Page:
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Shukla spelt Jogi?s doom

Guess who cooked Ajit Jogi's goose? No, not the BJP's star campaigners or enterprising backroom boys who pulled it off in MP and Rajasthan.

india Updated: Dec 06, 2003 12:19 IST
Vinod Sharma and Rajnish Sharma
Vinod Sharma and Rajnish Sharma

Guess who cooked Ajit Jogi's goose? No, not the BJP's star campaigners or enterprising backroom boys who pulled it off in Madhya Pradesh and Rajasthan. The Congress is in the doghouse in Chhattisgarh largely because of Vidya Bhaiyya's Nationalist Congress Party.

A veteran Congressman, Vidya Charan Shukla was virtually driven out of the party in the run-up to the assembly polls. As Jogi heaped insults on him in Chhattisgarh — the Shukla family's bastion even in undivided MP — the party high command did little to assuage his ruffled sentiments, leave alone meeting his demand for a leadership change in the state.

Estranged to the hilt since the 1999 Lok Sabha polls when he was denied the party ticket for Mahasamund, Shukla was painted as a "spent force" by Jogi, then a favourite of the party's central leadership. Jogi had his way, leaving VC with no option except settling scores through the ballot.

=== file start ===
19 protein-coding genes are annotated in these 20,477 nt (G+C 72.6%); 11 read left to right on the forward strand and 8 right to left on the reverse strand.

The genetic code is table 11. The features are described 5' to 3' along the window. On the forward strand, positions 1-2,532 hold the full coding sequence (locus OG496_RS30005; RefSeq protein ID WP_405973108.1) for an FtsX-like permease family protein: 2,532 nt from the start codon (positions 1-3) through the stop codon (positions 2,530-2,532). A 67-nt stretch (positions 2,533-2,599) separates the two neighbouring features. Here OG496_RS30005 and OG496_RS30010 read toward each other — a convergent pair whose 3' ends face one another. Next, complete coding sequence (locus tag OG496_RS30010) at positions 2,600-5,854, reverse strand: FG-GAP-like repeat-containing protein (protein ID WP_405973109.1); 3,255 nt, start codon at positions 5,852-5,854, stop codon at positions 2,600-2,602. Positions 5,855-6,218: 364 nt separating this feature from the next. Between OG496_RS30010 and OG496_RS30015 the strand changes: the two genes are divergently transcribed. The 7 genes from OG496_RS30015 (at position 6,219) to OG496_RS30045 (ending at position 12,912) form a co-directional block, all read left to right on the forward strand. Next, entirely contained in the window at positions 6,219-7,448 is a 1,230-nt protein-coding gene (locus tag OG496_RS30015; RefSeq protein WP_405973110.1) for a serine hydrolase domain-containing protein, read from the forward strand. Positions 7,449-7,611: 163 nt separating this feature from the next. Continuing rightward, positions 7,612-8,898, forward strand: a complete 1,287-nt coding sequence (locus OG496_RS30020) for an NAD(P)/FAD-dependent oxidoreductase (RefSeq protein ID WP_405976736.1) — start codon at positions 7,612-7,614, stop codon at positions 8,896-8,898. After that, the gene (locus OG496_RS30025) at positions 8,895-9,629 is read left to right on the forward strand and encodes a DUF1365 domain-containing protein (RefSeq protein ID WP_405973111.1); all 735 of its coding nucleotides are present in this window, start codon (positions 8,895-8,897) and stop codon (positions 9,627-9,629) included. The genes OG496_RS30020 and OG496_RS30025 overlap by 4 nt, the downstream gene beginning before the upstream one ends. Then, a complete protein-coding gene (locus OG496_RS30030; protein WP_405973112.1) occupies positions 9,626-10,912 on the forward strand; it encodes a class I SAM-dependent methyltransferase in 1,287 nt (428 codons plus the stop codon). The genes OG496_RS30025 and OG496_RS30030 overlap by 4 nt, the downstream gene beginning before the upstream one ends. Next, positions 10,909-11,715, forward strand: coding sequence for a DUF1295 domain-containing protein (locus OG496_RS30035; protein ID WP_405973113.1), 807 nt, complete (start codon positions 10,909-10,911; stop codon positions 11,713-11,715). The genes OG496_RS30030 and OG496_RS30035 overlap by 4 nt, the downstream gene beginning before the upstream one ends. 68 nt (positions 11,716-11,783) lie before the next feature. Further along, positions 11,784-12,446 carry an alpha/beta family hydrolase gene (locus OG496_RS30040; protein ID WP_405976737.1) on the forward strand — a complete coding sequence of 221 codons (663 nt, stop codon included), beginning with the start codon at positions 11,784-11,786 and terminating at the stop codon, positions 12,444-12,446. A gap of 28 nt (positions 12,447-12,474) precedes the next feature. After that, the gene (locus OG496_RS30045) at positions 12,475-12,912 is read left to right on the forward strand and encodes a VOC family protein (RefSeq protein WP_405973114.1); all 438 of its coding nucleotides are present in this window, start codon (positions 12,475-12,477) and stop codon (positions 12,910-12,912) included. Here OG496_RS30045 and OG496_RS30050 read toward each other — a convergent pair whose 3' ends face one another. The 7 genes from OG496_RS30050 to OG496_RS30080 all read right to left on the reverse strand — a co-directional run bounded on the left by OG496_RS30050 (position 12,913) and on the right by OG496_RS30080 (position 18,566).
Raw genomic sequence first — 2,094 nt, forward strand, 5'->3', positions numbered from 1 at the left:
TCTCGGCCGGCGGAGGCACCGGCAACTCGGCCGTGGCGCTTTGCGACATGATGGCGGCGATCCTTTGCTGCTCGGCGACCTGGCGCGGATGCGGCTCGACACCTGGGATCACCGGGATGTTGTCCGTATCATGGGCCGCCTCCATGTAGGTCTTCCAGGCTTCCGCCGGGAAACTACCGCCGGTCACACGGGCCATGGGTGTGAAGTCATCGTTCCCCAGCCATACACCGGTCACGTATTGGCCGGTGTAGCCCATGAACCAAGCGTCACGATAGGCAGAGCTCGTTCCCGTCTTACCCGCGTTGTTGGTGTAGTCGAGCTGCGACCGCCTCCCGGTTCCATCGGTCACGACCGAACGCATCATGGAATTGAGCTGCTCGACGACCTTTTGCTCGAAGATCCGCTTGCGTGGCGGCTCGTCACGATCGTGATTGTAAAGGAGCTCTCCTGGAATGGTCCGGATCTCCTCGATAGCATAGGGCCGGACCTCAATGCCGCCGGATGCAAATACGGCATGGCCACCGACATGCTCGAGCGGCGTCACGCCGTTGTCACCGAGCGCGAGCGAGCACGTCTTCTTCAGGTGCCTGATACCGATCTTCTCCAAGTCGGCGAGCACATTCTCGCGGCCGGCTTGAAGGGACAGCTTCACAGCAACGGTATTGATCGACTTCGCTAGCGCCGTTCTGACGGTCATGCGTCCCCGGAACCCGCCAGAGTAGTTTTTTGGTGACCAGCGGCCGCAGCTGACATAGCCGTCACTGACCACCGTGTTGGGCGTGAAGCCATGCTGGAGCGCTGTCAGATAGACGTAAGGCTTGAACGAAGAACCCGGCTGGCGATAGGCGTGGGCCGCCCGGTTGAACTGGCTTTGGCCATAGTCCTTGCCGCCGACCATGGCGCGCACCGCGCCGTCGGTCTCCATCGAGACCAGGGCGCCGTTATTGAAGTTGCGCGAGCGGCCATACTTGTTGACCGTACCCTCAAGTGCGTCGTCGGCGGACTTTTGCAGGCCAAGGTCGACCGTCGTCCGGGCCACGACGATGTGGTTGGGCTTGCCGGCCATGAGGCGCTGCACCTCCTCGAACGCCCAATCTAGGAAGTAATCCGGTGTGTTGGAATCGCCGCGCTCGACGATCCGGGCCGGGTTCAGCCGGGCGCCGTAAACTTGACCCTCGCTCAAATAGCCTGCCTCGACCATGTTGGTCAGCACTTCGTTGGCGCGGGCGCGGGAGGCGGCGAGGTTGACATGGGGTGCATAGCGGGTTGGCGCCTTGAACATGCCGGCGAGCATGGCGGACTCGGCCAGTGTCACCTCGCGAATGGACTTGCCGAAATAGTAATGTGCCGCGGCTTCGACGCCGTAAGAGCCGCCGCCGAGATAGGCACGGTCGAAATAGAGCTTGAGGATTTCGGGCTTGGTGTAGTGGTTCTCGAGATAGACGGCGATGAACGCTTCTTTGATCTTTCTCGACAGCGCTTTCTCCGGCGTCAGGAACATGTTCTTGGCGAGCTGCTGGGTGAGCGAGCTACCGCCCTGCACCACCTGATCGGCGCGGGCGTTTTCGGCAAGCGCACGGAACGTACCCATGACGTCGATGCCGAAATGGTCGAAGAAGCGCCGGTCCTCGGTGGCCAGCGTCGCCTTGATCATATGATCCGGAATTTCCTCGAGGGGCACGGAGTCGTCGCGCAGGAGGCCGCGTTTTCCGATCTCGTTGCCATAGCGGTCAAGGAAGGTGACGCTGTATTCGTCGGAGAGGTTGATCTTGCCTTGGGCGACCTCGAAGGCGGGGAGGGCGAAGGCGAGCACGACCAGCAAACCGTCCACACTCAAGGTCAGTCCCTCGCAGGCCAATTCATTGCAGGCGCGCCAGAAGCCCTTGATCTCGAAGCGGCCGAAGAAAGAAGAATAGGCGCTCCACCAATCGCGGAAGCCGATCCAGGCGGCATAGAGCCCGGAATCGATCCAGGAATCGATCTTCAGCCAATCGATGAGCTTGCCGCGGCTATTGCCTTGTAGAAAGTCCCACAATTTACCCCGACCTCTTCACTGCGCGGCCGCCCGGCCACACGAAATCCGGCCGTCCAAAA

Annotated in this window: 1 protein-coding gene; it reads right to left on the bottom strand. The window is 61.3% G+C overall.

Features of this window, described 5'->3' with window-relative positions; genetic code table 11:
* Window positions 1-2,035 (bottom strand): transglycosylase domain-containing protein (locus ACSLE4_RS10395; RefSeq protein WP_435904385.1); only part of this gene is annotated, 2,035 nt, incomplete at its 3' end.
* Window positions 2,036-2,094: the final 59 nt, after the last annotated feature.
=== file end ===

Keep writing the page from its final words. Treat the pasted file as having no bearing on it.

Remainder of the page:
"I may not win the elections. But I'll make sure that Jogi ceases to be chief minister," Shukla had then told HT.

The old war-horse couldn't have been more prophetic. His party has got only one seat in the 90-member House. But the aggregate 8.59 per cent vote it polled sealed the Congress' fate in the tribal state.

Detailed constituency-wise results show that the NCP ensured the BJP's victory in nearly 20 seats, securing 4 to 21 per cent of the votes polled. The combined Congress-NCP vote in these seats was way ahead of the BJP's, which, to its own disbelief, romped home with a tally of 50 against the ruling party's 36.

For instance, in Dondi Lohara, the BJP got 40.64 and the Congress 31.18 per cent vote. What made the difference was the NCP's 21.74. Likewise, at Mahasamund, the BJP won by a little over one per cent margin in a three-way contest that saw the NCP cornering 15.48 per cent of the votes.

So pronounced in individual constituencies, this trend found equal expression at the state level; the BJP's 35.02 per cent vote was only a fraction more than the Congress' 34.98. In a straight contest, the Congress would have decimated the saffron party in the state.

But that was not to be. And that's where lies a lesson for the Congress leadership, which could have retained Chhattisgarh by keeping its flock together. More than the BJP, it was Shukla who stoked the public ire that consumed Jogi.

(With inputs from Pradip Kumar Maitra)

First Published: Dec 06, 2003 01:13 IST